Swedegas has performed the first renewable gas bunkering at its new facility at the Port of Gothenburg, Sweden.

Bunkering was conducted on a Terntank-operated liquefied gas-powered vessel.

The Swedegas facility performs the bunkering of liquefied natural gas (LNG) and liquefied biogas (LBG), supporting the transition of the shipping sector into a greener industry.

It enables tankers to bunker from a fixed pipeline when they load and discharge at a reduced turnaround time.

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Swedegas CEO Johan Zettergren said: “Being able to offer this unique opportunity represents a major breakthrough, not only in facilitating the transition to LNG but also in gradually increasing the proportion of renewable gas.”

LNG is currently considered to be the cleanest marine fuel available due to its low emissions and is expected to help the shipping industry to continue with the transition process without using traditional oil fuel.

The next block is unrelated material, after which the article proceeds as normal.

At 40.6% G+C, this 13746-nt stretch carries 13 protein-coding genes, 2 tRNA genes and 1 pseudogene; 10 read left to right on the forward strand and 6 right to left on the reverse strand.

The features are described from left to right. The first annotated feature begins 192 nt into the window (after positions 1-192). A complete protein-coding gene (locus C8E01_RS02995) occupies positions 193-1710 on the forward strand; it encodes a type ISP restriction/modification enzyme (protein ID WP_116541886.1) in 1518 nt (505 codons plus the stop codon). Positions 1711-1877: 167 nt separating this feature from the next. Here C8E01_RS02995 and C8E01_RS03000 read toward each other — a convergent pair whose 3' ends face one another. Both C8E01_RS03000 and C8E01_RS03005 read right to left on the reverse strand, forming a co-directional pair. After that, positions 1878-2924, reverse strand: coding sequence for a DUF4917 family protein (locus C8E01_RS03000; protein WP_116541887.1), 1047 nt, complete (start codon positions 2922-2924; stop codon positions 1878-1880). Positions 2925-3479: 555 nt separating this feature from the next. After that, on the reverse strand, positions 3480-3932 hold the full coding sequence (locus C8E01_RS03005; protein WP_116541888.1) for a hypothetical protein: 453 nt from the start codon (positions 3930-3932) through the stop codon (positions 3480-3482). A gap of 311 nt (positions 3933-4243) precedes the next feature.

Terntank Ship Management CEO Tryggve Möller said: “LNG is the first step. The ambition to increase the volume of biogas has taken a new turn as this technology and related infrastructure work equally well for both gases.”

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“The ambition to increase the volume of biogas has taken a new turn as this technology and related infrastructure work equally well for both gases.”

Norwegian company Barents NaturGass supplied the LNG and LBG that was bunkered at the Swedegas facility.

FordonsGas produced the LBG at its facility in Lidköping, Gothenburg.

The Gothenburg Port Authority started an environmental discount on the port charge in 2015 to increase the number of calls by LNG-powered vessels.

Port of Gothenburg Business Area Energy vice-president Jill Söderwall said: “The discount has been a strong contributing factor behind many companies switching to LNG.

“In our endeavour to sustain this trend, we decided to extend the discount period by a further two years to 2020.”

In 2015, the Gothenburg Port Authority started a discount on the port charge to increase the number of calls by LNG-powered vessels.